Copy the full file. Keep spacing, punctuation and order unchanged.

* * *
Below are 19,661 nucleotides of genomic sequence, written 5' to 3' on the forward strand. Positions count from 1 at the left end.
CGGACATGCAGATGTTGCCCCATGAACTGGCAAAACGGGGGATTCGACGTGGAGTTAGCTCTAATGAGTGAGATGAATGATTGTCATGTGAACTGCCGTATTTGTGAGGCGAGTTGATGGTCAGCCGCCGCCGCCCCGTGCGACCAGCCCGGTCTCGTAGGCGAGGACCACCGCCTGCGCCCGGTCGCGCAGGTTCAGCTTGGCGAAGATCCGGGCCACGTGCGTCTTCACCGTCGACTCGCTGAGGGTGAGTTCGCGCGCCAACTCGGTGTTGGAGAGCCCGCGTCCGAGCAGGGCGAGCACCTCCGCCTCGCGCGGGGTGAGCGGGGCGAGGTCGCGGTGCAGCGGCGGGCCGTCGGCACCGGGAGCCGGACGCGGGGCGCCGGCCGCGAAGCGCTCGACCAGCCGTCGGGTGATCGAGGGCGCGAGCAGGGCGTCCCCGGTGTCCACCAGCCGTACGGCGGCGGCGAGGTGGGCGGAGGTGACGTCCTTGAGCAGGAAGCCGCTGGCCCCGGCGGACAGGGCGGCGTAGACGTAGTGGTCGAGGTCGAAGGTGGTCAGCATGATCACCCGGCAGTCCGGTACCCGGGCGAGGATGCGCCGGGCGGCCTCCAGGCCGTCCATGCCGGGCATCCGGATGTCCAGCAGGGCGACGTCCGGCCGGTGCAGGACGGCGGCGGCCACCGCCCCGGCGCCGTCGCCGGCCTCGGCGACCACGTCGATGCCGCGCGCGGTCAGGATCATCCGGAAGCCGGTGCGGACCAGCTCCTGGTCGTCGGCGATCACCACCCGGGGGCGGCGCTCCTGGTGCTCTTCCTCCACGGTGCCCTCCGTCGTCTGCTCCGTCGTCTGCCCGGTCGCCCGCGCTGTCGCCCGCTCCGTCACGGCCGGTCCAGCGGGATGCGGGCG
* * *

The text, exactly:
Below are 19,661 nucleotides of genomic sequence, written 5' to 3' on the forward strand. Positions count from 1 at the left end.
CGGACATGCAGATGTTGCCCCATGAACTGGCAAAACGGGGGATTCGACGTGGAGTTAGCTCTAATGAGTGAGATGAATGATTGTCATGTGAACTGCCGTATTTGTGAGGCGAGTTGATGGTCAGCCGCCGCCGCCCCGTGCGACCAGCCCGGTCTCGTAGGCGAGGACCACCGCCTGCGCCCGGTCGCGCAGGTTCAGCTTGGCGAAGATCCGGGCCACGTGCGTCTTCACCGTCGACTCGCTGAGGGTGAGTTCGCGCGCCAACTCGGTGTTGGAGAGCCCGCGTCCGAGCAGGGCGAGCACCTCCGCCTCGCGCGGGGTGAGCGGGGCGAGGTCGCGGTGCAGCGGCGGGCCGTCGGCACCGGGAGCCGGACGCGGGGCGCCGGCCGCGAAGCGCTCGACCAGCCGTCGGGTGATCGAGGGCGCGAGCAGGGCGTCCCCGGTGTCCACCAGCCGTACGGCGGCGGCGAGGTGGGCGGAGGTGACGTCCTTGAGCAGGAAGCCGCTGGCCCCGGCGGACAGGGCGGCGTAGACGTAGTGGTCGAGGTCGAAGGTGGTCAGCATGATCACCCGGCAGTCCGGTACCCGGGCGAGGATGCGCCGGGCGGCCTCCAGGCCGTCCATGCCGGGCATCCGGATGTCCAGCAGGGCGACGTCCGGCCGGTGCAGGACGGCGGCGGCCACCGCCCCGGCGCCGTCGCCGGCCTCGGCGACCACGTCGATGCCGCGCGCGGTCAGGATCATCCGGAAGCCGGTGCGGACCAGCTCCTGGTCGTCGGCGATCACCACCCGGGGGCGGCGCTCCTGGTGCTCTTCCTCCACGGTGCCCTCCGTCGTCTGCTCCGTCGTCTGCCCGGTCGCCCGCGCTGTCGCCCGCTCCGTCACGGCCGGTCCAGCGGGATGCGGGCG